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Nassau to Switch to Electronic Voting Machines

New voting scanners will replace lever machines in time for September primaries.

Nassau County and the rest of New York State is switching over to new electronic voting machines for primary and general elections come the fall. Lever machines, however, will continue to be used in village, school, library, fire and special district elections for a couple more years.

With September primaries shaping up in Kemp Hannon's 6th senate district and Carolyn McCarthy's 4th Congressional district, Garden City residents may want to visit a demonstration site where the Nassau County Board of Elections is unveiling the new machines this month. 

Five Republican candidates' names will be on the ballot this fall in the race for Congress, including political newcomer and 11-year Garden City resident Rich Petrone. In the race to unseat Hannon, former county legislator Dave Mejias will face off against Francesca Carlow for the Democratic nod.

"We're doing everything we can to make it as smooth as possible, but I think there are a lot of logistical problems," explained Nassau County Democratic Commissioner William T. Biamonte.

Different counties across the state will be using different machines, but Nassau will be using the ES&S DS200 Ballot Scanner, as well as the ES&S Automark for people with disabilities.

The DS200 is a portable electronic voting system that uses an optical scanner to read marked paper ballots and tally the results. This system allows for paper ballots to be immediately tabulated at each polling site. The DS200 also notifies the voter of any voting errors. Each machine holds approximately 1,500 ballots.

Electronic scanners mean that inspectors at each election must be able to properly operate each machine.

"Our biggest concern is getting enough quality inspectors that can actually boot up the machines and get it going," Biamonte said, "that's our most daunting task. The other daunting task is with the small budget that the state has given us, we now have to educate the voting public on how to operate these machines."

Once each voter has checked in at the polling site, an inspector will provide them with a paper ballot, a privacy sleeve and a specific pen which each voter must use on their ballot. The privacy sleeve can be used to shield each voter's ballot from view.

After receiving the appropriate materials, each voter will be shown to a booth or designated area where they can complete their paper ballot in private. Voters should completely fill in the oval for each candidate they would like to vote for. "X" marks or checks will not be accepted by the DS200.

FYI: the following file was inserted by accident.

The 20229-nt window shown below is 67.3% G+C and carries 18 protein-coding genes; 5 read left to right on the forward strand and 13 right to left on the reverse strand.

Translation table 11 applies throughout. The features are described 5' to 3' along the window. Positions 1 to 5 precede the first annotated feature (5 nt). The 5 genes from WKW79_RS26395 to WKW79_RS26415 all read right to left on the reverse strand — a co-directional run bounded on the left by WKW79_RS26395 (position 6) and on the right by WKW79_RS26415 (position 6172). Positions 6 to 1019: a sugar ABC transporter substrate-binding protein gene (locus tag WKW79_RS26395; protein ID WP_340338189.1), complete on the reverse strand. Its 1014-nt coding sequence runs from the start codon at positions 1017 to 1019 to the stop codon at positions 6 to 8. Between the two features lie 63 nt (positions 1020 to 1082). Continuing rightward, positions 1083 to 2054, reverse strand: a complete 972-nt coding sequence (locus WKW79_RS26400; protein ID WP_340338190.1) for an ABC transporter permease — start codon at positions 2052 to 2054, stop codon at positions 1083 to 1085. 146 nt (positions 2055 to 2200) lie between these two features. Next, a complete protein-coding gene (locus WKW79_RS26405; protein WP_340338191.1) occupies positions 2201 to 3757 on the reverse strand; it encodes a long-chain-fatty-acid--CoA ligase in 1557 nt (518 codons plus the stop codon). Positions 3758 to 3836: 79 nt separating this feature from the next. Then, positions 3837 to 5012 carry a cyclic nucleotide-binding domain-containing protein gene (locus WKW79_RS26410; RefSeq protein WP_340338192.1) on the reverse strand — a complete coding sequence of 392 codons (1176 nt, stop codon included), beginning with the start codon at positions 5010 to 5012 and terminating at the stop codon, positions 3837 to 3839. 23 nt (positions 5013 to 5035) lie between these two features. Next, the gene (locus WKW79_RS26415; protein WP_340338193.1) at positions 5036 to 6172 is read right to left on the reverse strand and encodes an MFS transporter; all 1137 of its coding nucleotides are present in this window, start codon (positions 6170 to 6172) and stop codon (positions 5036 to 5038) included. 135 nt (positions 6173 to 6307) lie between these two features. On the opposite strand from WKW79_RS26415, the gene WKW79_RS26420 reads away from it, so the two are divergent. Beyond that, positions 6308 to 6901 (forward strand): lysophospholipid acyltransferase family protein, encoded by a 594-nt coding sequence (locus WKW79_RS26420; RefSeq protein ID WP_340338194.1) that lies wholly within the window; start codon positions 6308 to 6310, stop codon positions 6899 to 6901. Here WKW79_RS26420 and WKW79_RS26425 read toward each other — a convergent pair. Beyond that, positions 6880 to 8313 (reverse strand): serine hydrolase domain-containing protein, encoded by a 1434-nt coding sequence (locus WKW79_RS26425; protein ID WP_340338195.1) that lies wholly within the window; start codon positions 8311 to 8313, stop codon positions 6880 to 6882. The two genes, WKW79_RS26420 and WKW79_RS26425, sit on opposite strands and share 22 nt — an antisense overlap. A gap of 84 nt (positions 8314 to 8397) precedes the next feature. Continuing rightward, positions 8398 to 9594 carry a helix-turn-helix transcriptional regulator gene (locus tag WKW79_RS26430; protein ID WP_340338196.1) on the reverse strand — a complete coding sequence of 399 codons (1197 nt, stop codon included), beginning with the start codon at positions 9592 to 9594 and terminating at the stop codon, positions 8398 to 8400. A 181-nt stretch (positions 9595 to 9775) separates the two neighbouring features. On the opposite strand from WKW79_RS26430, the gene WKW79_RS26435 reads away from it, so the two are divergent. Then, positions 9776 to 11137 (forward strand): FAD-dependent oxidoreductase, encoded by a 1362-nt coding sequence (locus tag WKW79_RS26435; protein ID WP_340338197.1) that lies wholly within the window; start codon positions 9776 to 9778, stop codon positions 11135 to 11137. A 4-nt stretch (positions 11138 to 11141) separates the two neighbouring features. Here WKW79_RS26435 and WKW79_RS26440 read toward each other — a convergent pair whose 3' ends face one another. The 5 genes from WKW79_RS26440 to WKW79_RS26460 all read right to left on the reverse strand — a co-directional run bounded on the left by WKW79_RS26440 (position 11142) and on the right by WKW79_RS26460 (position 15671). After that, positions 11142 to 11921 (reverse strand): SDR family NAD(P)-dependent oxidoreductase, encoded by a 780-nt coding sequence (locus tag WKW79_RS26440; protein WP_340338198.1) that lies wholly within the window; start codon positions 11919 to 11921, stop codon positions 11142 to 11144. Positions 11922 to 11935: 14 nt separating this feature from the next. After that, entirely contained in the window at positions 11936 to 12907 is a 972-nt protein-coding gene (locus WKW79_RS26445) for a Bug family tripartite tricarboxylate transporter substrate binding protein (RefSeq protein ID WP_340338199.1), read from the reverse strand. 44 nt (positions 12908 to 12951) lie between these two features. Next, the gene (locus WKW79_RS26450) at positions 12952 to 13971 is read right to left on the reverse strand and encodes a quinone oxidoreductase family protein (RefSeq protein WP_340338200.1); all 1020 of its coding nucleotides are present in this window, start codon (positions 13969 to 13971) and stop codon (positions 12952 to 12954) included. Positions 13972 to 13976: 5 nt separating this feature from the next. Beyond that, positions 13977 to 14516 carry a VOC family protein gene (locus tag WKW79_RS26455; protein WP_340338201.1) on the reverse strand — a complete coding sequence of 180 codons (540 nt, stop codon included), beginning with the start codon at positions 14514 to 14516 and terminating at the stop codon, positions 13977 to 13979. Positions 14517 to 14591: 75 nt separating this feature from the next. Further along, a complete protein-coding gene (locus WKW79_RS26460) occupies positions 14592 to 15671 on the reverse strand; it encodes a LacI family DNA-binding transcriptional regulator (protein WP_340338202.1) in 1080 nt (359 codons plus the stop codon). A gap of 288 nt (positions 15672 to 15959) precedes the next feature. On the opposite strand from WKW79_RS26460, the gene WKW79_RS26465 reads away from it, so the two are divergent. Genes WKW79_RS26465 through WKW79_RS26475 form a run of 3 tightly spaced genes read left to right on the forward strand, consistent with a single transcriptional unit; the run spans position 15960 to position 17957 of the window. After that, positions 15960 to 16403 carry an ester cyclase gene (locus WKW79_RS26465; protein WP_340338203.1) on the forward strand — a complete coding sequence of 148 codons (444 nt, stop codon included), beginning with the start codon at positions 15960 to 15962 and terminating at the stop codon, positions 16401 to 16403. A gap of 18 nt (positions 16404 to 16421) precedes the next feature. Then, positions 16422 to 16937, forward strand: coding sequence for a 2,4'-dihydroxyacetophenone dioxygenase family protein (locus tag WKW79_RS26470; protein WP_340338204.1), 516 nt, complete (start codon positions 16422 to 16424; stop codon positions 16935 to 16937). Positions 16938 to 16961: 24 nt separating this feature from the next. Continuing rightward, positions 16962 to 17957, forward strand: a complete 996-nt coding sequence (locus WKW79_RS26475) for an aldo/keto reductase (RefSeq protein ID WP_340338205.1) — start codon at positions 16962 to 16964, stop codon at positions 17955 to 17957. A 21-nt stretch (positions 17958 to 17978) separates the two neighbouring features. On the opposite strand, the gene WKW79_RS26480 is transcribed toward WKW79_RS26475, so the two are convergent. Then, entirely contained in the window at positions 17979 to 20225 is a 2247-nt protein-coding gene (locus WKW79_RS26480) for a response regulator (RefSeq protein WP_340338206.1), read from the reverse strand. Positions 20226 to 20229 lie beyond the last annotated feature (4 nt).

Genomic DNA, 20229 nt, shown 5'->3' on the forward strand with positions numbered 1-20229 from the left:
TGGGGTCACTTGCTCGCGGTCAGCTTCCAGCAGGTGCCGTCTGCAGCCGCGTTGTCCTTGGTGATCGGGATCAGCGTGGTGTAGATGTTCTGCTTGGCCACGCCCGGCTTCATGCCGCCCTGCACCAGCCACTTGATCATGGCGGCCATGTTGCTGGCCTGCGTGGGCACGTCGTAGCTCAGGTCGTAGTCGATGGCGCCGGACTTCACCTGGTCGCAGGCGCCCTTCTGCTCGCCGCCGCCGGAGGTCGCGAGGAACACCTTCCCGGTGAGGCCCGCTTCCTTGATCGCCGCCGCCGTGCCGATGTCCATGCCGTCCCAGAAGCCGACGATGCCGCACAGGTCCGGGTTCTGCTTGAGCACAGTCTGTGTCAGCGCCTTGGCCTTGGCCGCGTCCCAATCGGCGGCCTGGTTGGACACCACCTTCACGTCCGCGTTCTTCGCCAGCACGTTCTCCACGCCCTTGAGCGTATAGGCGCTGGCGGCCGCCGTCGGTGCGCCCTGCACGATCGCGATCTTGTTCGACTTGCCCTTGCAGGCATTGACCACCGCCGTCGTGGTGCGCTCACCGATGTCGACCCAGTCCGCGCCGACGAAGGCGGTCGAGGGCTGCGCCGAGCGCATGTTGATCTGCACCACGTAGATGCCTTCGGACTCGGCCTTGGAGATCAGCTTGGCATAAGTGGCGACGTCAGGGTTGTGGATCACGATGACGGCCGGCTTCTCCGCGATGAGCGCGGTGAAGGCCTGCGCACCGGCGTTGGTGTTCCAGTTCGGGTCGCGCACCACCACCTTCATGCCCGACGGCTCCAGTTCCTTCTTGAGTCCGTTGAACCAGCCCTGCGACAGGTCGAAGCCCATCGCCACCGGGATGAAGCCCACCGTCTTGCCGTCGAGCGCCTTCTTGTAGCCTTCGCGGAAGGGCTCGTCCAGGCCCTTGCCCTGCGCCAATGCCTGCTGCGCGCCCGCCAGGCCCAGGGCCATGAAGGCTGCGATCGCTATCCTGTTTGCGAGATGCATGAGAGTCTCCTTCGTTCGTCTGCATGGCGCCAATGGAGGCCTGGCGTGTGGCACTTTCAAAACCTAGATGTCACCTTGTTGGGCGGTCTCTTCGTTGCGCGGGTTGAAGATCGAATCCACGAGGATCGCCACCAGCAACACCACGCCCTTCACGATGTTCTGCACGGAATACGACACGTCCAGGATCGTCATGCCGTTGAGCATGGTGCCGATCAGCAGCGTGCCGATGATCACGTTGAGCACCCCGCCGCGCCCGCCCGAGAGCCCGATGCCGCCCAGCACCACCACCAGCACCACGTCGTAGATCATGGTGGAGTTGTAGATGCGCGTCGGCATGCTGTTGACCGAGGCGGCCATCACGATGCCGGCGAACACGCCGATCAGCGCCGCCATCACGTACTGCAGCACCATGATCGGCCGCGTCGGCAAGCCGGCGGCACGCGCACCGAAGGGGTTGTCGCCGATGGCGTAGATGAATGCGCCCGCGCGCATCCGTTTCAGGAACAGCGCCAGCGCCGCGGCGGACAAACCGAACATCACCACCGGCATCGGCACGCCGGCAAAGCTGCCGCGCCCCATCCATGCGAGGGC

In the event of a write-in ballot with the new machines, the voter will fill in the oval of the write-in box and then write out the name of each candidate.

"What it does is it alerts us that there is a write-in and so at the end of the night when we take the ballots out we will see that there's a write-in," explained Regina Corbin, the Board of Elections inspector on hand for one of the demonstrations. "…This one is a lot easier, because with the lever machines, you actually had to open the window over the office."

The new machines make it so the write-in ballots are as easy as casting a normal vote, however, it does have a downside.

"Everything is going to be on paper. So the paper will be the paper, but the paper is also much easily subject to challenge then a vote on a lever machine," Biamonte elucidated. "Rather than just challenging the write-in votes, almost everything can be challenged in a close election. They call this optical scanning system the 'Full Employment for Election Lawyer's Act.'"

If a mistake is made while filling out the ballot, the voter will be able to return the ballot to the voting inspector on hand who will then issue a new ballot. The original ballot will be stamped as void and placed in a container with other voided ballots.

After the paper ballot is correctly filled out the voter will then take it to the DS200 Ballot Scanner and insert it into the machine. The scanner will then read the ballot and alert the voter of any possible mistakes – under vote, over vote or blank ballot. The voter is then given the option of "Don't Cast – Return Ballot," in which case they will be able to make any necessary changes, or "Cast Ballot," in which case the process is complete.

While the scanners simply show whether or not there is a mistake with the ballot and not the actual votes, there still might be cause for concern that there is nothing blocking others from viewing the results from each voter's ballot.

"They were talking about putting wings on the side of it," Corbin said of the scanners. "This is one of our concerns also ... You really can't read how people voted and it won't show them the votes, it will show them a summary."

The new voting system will certainly take some time to get used to and has already begun to cause concern amongst voters, something Commissioner Biamonte addressed.

"I think there will be a sense that the change was made for no particular good reason," Biamonte said of the general public's expected reception of the new machines. "We had a voting system that we had confidence in, that we knew worked, that had a limited amount of problems. We're replacing it with a voting system that has numerous problems and I think will foster a sense of lack of confidence in the system."

Any additional New York State voting information can be found here.

Carisa Giardino contributed to this article.

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